domenica 5 maggio 2019

Jean Dubuffet a Venezia

A strong relationship connects one of the most important French artists of the postwar period, Jean Dubuffet, to the city of Venice. This show, curated by Sophie Webel and Frédéric Jaeger, intends to celebrate and remember the importance of two famous exhibitions that, taking place in Venice, marked the path of the artist. Dubuffet chose Venice twice in order to present his more recent works for the first time: at Palazzo Grassi in 1964 and at the French Pavilion at Biennale of 1984. The exhibition is hosted in the large rooms of the main floor of Palazzo Franchetti, a prestigious Fifteenth Century palace overlooking the Canal Grande, and it is organized by ACP, the company managing the exhibition venue, with the valuable collaboration of the Dubuffet Foundation.

Through the recall of the two historical venetian exhibitions mentioned above, the show at Palazzo Franchetti presents the three most important series of Dubuffet's work: from the Célébration du solto to Hourloupe and then Mires

The first series dates back to the Fifties when Dubuffet increases his researches about the endless possibilities of the matter. Matériologies and Texturologies belongs to this group. Hourloupe is the core of Dubuffet's research "that guided his previous and following production" as stated by Daniel Abadie. The artist worked on this series between 1962 and 1974 and presented it for the first time at Palazzo Grassi in 1974.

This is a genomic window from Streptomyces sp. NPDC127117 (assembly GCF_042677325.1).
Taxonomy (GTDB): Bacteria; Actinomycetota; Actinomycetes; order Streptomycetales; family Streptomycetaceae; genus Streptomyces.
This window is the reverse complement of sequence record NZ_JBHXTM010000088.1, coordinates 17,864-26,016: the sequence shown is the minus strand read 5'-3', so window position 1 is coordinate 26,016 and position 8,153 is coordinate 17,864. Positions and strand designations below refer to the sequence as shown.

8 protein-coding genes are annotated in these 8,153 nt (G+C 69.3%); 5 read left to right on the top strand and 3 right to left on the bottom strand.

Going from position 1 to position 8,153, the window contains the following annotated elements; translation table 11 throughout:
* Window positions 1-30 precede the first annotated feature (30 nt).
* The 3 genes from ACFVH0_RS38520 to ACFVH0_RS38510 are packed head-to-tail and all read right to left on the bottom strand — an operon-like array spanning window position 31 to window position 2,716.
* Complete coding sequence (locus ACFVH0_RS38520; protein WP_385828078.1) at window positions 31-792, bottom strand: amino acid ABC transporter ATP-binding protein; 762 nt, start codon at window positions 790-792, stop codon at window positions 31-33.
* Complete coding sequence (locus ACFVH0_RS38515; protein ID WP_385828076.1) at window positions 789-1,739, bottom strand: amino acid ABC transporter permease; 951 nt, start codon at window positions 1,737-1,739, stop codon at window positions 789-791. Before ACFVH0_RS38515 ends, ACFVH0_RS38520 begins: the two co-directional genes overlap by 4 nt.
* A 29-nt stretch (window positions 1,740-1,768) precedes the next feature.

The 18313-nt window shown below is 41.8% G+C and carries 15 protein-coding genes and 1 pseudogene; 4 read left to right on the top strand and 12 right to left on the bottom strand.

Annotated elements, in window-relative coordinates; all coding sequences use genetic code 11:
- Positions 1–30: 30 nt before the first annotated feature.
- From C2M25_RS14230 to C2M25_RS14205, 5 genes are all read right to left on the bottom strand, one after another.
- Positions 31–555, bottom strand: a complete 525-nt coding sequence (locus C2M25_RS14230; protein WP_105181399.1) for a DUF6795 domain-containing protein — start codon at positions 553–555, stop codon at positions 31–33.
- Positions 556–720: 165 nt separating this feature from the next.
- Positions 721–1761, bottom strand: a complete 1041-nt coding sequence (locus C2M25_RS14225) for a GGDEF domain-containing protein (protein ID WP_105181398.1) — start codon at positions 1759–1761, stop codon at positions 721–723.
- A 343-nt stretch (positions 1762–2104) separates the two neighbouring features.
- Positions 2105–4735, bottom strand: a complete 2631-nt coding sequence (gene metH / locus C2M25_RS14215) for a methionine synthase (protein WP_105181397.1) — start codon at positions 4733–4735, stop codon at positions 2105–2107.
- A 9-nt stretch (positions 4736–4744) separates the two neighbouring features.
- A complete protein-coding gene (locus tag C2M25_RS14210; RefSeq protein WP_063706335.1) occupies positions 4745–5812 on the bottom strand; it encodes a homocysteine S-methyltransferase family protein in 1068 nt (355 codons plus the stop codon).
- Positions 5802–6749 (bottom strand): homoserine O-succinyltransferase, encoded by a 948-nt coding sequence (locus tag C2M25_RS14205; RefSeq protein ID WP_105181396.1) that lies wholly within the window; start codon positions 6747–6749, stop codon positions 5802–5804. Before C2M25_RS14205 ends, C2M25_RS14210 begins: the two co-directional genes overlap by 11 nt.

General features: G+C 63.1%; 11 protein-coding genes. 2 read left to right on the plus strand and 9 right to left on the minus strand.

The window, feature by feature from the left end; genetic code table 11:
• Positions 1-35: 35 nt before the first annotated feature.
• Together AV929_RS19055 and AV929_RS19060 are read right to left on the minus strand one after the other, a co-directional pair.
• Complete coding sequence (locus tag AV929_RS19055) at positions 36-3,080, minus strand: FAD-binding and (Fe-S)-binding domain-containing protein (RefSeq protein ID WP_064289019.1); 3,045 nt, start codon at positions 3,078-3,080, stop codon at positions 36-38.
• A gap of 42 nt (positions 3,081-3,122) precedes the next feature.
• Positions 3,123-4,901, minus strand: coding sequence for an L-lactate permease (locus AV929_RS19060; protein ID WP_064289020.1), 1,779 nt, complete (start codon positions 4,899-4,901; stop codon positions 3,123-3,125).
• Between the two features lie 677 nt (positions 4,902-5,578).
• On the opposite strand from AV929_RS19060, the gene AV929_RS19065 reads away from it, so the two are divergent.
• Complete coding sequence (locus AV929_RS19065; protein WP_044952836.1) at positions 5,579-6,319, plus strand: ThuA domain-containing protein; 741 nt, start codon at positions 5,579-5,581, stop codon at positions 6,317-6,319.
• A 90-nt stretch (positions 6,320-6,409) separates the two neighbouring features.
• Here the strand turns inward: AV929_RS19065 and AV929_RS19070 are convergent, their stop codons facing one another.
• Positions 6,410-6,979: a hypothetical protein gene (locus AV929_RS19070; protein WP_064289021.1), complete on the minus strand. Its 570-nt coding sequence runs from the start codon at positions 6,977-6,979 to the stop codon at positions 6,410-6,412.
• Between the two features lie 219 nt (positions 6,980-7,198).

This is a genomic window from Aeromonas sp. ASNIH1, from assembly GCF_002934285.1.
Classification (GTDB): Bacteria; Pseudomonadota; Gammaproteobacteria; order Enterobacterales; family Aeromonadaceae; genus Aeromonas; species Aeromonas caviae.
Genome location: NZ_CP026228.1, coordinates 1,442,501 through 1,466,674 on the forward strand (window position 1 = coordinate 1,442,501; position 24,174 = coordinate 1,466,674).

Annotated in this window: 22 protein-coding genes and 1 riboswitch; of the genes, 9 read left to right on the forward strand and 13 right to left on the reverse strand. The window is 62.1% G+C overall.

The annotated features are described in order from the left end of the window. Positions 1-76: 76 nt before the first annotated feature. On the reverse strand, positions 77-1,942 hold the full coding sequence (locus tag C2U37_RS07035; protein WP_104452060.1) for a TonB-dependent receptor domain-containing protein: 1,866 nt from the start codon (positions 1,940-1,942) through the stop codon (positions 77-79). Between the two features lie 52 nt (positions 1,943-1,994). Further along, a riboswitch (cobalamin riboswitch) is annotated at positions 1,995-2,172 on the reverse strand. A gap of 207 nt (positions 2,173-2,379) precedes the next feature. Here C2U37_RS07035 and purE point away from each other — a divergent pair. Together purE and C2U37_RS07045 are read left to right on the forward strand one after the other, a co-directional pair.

With approximately twenty selected works, this section explores the questioning of the normal perception of the real world using fluid lines constantly changing in viewer's look. His art is crowded, emotionally charged, almost loud, as the word itself "Hourloupe" means (from the French word tourlouper, "to deceive") and capable of creating a brand new universe that penetrates reality. Some interesting sculptures belong to this particular series, as the monumental work placed in the Palace's garden, a rare green space in Venice's heart facing directly the Canal Grande, close to the Academy Bridge.

The exhibition is completed by about fifteen works of Mires, a 1980's series, characterized by vibrant colours and flowing brushstrokes that break the painting's physical limits. These are the works chosen by the artist to officially represent his birth country at the Venice Biennale in 1984. The exhibition is enriched by a chosen selection of drawings, gouaches and documents related to 1964 and 1984's shows and by photographies, letters and articles that witness also the artist's musical experiments.

Therefore this exhibition gives a complete portrait of a real experimenter who had the courage to diverge from traditions perceived as dry and limiting, turning to an emotional and psychological use of painting.

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